[Ed. – Sounds like about what you’d expect from Barbara Kingsolver — and from the Atlantic, for that matter.]
The first American novel to treat the 2016 election at length, Unsheltered is stuffed with recognizable people, events, and issues: Donald Trump (whom Kingsolver never refers to by name but calls “the Bullhorn”), Bernie Sanders (whose supporters are “multicolored, wildly groomed, and ready to rock”), the 2008 financial crisis, Occupy Wall Street, student debt, the gig economy, immigration, global warming. The novel seems to know that we exist in a state of desperate inequality and looming environmental catastrophe from which there is no obvious escape. Yet, also like a Sunday-morning talk show, Unsheltered is so busy flaunting its timeliness that it misses the underlying political and economic strains that have brought the country to this pass. “Today’s problems can’t be solved by today’s people,” Tig warns her mother, who cannot quite absorb the lesson. Shocked and injured by her lack of middle-class comforts, Willa is allergic to probing the foundations of wealth and power, and the way they shape people’s fates.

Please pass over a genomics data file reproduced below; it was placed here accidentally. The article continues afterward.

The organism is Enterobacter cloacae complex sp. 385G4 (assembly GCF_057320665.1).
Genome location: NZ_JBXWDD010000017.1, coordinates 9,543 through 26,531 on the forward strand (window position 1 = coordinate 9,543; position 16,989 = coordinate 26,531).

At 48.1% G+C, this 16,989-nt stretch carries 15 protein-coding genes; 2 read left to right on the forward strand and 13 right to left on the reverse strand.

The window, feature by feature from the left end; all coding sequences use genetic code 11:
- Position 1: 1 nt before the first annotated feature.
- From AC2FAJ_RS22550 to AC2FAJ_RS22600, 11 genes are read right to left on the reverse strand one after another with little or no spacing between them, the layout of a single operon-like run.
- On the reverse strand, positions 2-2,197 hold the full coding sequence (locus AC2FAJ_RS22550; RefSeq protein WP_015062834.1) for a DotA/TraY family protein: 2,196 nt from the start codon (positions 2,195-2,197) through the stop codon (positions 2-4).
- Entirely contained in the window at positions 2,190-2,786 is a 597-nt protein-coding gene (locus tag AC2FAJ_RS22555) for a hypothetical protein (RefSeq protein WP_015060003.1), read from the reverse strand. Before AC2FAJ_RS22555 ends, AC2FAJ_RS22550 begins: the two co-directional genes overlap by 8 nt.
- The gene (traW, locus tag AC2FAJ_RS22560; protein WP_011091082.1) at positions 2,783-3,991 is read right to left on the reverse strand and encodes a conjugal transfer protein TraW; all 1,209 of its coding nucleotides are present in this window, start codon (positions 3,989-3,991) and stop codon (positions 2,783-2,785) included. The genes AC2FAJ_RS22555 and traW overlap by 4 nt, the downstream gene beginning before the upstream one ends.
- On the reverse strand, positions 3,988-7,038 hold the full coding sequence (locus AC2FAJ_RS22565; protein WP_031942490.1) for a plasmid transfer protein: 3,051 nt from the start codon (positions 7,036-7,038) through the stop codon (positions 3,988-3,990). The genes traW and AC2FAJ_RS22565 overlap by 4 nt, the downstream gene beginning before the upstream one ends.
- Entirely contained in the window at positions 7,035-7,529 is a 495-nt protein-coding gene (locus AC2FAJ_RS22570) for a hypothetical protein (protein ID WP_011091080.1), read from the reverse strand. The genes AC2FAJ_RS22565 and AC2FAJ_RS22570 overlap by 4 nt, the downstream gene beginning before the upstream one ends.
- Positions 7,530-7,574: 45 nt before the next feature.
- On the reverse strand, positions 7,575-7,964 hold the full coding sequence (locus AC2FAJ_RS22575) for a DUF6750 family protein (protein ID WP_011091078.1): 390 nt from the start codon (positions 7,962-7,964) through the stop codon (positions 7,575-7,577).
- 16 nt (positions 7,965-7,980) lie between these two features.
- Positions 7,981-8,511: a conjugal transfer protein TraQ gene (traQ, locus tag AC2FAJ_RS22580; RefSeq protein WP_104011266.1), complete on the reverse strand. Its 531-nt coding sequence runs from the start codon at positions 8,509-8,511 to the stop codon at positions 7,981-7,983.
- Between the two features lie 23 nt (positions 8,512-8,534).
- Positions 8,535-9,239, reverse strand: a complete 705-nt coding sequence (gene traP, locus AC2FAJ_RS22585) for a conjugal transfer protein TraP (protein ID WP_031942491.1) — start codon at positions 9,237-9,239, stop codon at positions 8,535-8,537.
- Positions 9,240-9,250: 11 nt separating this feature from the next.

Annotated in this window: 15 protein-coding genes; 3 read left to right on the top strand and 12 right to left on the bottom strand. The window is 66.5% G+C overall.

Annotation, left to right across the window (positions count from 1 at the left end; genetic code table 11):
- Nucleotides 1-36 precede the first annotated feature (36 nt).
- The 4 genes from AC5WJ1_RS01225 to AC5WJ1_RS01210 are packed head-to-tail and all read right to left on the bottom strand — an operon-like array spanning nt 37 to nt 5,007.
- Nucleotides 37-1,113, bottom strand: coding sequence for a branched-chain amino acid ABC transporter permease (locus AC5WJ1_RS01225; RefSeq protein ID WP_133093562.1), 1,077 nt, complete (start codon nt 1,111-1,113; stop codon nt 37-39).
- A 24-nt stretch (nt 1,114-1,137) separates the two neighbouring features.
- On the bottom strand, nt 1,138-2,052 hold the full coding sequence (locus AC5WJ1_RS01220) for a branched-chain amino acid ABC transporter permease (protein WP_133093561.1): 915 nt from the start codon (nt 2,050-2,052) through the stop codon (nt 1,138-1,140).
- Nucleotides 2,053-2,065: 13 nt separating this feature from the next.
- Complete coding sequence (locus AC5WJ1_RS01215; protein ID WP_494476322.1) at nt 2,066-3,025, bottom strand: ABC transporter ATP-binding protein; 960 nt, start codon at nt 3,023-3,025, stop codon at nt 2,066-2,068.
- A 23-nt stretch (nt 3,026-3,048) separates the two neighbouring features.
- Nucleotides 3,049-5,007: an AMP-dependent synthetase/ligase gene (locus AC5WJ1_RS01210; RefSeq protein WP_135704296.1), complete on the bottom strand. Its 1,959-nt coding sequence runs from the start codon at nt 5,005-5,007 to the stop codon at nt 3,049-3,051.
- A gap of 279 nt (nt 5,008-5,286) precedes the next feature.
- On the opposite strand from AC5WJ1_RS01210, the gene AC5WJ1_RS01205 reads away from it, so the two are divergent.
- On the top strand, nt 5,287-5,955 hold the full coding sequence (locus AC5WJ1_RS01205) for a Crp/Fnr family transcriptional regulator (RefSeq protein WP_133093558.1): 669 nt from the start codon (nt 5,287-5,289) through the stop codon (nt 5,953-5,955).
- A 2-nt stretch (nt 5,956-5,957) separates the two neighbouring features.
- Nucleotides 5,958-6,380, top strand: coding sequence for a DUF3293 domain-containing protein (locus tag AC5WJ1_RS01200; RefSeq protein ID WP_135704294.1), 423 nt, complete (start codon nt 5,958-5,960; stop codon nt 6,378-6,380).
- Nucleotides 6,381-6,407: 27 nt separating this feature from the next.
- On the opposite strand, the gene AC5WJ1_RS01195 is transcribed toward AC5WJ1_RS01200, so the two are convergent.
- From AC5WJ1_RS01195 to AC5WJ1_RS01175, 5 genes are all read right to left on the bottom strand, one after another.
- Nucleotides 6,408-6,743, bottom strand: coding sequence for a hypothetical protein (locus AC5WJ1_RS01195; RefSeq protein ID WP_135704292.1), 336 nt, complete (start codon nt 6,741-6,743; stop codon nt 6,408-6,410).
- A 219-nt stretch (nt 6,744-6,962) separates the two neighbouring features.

The dark times began for Kingsolver in 2012, the year Barack Obama was reelected and Donald Trump filed a trademark application for “Make America Great Again.”